Choose a country to see content specific to your location

Skip to main content

Capsid Bug


Capsid Bug, Leaf bug, Mirid Bug, Plant bug, Shield bug

A close up of a capsid bug Miridae on a flower
Calocoris sp. ? (Hemiptera- Miridae) (7272858736) by gbohne (CC BY-SA 2.0)
1 of 5
The Miridae is an extensive family of true bugs. There is extreme diversity within the group, especially with regards to colour and shape. When these bugs feed, a toxic component of the saliva is injected back into the plant, sometimes causing abnormal growth. Some can spread plant diseases, too. Although most species are herbivorous, there are some predatory species which feed upon smaller insects, so are beneficial to gardens.


Feeding can cause flower deformities.
A food resource for birds and small mammals.


Adults: These bugs can be extremely diverse. Generally, they are around 5-8mm in size and look as if they have small shields on their backs! They have six legs, often long antennae, and can vary from green to brown, to bronze, to tan, to red, yellow and black. Some species have patterning on the wing cases too. Nymphs: Similar to adults but are smaller in size with dotted markings, and they lack wings. The nymphs look surprisingly beetle-like.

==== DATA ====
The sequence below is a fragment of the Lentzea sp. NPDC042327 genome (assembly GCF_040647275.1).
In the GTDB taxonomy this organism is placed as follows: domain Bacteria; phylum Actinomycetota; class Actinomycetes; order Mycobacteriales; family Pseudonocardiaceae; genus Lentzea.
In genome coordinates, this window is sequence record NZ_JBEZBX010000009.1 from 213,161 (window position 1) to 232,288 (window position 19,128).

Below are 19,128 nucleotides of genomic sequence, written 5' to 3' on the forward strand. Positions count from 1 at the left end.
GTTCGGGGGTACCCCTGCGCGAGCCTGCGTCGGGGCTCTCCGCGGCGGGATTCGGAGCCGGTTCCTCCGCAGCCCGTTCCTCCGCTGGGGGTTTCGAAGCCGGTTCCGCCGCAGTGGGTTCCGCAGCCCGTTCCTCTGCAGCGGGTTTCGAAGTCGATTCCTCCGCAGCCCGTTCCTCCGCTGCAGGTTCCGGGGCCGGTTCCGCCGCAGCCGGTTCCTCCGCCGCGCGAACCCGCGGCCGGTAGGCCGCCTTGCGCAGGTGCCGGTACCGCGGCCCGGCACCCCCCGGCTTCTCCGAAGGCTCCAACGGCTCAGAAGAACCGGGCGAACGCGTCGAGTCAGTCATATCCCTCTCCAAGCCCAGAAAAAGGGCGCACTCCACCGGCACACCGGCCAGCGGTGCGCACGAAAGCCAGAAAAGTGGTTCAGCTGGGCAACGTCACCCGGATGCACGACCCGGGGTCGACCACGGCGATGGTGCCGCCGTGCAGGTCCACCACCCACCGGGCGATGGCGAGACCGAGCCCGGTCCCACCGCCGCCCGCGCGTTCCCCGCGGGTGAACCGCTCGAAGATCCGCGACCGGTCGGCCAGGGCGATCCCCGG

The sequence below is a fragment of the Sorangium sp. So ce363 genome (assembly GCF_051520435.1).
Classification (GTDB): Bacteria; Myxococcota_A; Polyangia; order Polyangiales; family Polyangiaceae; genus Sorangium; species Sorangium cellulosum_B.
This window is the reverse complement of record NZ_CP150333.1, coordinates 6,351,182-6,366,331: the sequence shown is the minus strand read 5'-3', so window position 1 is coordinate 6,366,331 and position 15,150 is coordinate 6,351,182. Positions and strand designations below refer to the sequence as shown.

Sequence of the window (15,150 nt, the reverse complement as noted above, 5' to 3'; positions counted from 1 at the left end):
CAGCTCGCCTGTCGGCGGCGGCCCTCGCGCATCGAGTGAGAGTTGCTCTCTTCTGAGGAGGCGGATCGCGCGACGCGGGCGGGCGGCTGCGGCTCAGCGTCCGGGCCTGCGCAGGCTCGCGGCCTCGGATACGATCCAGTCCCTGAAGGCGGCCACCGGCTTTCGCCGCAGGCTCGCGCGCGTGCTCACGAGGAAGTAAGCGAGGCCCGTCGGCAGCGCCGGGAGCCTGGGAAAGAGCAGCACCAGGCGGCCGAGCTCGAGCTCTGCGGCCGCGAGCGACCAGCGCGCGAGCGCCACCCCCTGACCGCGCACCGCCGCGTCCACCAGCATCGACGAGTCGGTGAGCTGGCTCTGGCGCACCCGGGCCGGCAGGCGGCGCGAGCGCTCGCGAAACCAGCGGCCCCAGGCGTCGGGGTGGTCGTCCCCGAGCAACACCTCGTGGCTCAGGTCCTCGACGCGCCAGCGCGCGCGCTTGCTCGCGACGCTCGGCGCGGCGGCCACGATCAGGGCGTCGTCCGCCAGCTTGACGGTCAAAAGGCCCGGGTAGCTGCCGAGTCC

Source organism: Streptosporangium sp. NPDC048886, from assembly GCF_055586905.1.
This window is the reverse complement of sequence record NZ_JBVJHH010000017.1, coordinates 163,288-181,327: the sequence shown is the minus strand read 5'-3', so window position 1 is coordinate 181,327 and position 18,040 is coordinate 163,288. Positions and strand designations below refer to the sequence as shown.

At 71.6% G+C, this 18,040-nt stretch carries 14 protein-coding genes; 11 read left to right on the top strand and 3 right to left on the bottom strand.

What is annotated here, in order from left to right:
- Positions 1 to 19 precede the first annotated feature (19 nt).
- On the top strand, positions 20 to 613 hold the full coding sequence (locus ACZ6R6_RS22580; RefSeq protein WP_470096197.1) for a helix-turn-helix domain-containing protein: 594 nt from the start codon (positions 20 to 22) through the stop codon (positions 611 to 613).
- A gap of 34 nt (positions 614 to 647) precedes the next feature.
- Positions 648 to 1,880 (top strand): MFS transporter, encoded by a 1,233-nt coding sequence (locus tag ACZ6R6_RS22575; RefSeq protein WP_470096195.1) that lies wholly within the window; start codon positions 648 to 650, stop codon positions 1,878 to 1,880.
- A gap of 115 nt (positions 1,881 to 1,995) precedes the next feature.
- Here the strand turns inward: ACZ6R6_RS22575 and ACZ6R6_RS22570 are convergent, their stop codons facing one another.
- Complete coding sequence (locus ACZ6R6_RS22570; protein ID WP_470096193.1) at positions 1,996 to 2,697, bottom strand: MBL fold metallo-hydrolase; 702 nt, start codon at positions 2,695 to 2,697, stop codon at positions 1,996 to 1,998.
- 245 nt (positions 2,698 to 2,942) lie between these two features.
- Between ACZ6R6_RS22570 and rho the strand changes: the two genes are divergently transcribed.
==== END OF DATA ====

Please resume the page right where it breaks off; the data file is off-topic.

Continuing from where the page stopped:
Suck the sap from plant foliage. Feeding may cause leaves to dry out, and new growth can tear forming holes that are brown around the edges. Some bugs feed exclusively on fruit trees and sometimes cause small brown bumps or growths to form on the fruits. Some species can spread disease from feeding.












Biological treatment

By removing any dead vegetation from your garden during the winter you can disturb or remove any overwintering bugs. Sometimes the presence of these insects should be tolerated. It's quite often their damage isn't noticed until it's too late. Damage only tends to be minor.

Chemical treatment

Shoot tips are most susceptible to infestation during May onwards. Regular inspection of shoots is advised. If the damage is significant then pesticides can be applied to the specific area of damage. There are chemicals available that can treat these bugs. Its been advised to consult with your local garden centre, research, and read labels carefully prior to application of chemicals. Many chemical treatments are non-specific, so can indirectly harm other wildlife. Plants in flower should never be sprayed.

Be the first to download the app

Help us build a place where community meets knowledge. Try it out and let us know what you think.
Download on the App StoreGet it on Google Play